I also asked about ad-serving. Often times, people in the media publishing world will just consider this a part of the package and not mention it. Remember, that these things are so ingrained in their heads as just being a part of their world that sometimes they’ll forget you’re not a part of their world. And the PC also said something that caught my ear – he said “our biggest money generator” – so that means there’s got to be other “money generators” right? Well, looks like there are, good thing I asked! I always err on the side of caution on things like this and ask. I’d rather end up looking a little stupid in their eyes than having an unhealthy project down the line. You can always play off the “looking stupid” part by saying “yeah, I thought that was the case, but just wanted to be 100% sure.” Ask, ask, ask—you’ll thank yourself in the long run and so will your team!

Then we got to the subscribers, and in Tony’s (PC) email I wasn’t sure if he had members on his site or just email list subscribers. But I asked him about members and uncovered it was something that they were thinking about internally. Now, this could be an opportunity to potentially upsell or increase the scope. I said I would get him the information and he’d take it from there. Now, you can get that info to him pretty quick and you can reach out to him in a few days to see if it’s something he’s had time to discuss with his team. He might not have, but it’s always good to get out in front of that stuff because when you’re in the midst of a project and another stakeholder enters the picture who wants the membership piece to the site, you can say “hey, we talked about that, it’s going to be $XX amount more.” You never know when the opportunity will arise. I sold one of the biggest projects of my career after I thought I had lost it! (Story for another day)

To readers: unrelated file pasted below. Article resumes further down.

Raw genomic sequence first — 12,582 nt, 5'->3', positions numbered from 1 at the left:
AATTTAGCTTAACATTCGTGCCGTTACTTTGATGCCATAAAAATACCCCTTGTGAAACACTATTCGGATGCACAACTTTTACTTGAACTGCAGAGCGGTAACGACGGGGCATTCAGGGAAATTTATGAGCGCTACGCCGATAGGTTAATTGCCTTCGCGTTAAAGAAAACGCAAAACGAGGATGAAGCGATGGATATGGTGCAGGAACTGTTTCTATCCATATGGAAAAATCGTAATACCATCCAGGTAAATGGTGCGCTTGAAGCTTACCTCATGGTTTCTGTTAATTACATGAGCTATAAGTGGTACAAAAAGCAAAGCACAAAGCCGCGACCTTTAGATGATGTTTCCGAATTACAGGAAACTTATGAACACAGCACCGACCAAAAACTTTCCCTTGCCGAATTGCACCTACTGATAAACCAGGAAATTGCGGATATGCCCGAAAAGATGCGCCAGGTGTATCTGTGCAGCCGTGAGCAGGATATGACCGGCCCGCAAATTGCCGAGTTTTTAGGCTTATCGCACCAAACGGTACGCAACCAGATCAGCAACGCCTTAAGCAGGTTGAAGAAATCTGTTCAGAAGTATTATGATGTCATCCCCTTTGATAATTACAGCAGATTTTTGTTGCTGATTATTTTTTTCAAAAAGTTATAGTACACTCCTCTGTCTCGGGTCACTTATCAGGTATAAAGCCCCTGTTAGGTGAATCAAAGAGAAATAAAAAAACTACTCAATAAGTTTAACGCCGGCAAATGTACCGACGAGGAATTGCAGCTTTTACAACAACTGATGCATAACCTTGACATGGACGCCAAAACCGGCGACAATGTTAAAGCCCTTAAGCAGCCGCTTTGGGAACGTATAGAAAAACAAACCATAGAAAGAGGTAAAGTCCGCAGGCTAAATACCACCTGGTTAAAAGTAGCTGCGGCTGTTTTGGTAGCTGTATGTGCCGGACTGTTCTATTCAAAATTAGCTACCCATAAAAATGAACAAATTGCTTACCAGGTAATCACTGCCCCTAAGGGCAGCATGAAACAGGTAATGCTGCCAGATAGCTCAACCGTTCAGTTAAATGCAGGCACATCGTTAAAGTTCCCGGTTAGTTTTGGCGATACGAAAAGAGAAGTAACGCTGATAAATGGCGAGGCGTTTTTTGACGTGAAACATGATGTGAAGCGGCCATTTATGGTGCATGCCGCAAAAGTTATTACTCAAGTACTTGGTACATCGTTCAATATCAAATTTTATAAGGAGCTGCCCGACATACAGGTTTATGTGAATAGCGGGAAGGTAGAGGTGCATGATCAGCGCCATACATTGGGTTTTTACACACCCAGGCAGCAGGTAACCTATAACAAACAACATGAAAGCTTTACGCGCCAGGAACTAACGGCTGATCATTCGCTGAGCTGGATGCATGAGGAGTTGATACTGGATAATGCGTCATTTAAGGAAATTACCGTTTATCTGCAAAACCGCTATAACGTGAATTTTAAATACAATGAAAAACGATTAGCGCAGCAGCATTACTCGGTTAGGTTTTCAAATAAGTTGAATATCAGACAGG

Then just to finalize, I wanted to make sure there wasn’t a rebranding initiative along with the redesign, believe me, there are people out there who will get that messed up. It’s just a matter of semantics sometimes and it pays to be clear. And then we talked about SEO, because let’s face it, SEO is a beast within itself. Many people who have homegrown CMS’s don’t have great implementation on the technical SEO. Things as simple as setting up their H1 to H6 tags could be poor. Often times they don’t have meta-descriptions or tags, alt image text, an XML sitemap, or a robots.txt file. And if you want to get really fancy you can talk about microformatting, schema.org might have certain microformatting tags that it can classify their content as. Oooooo.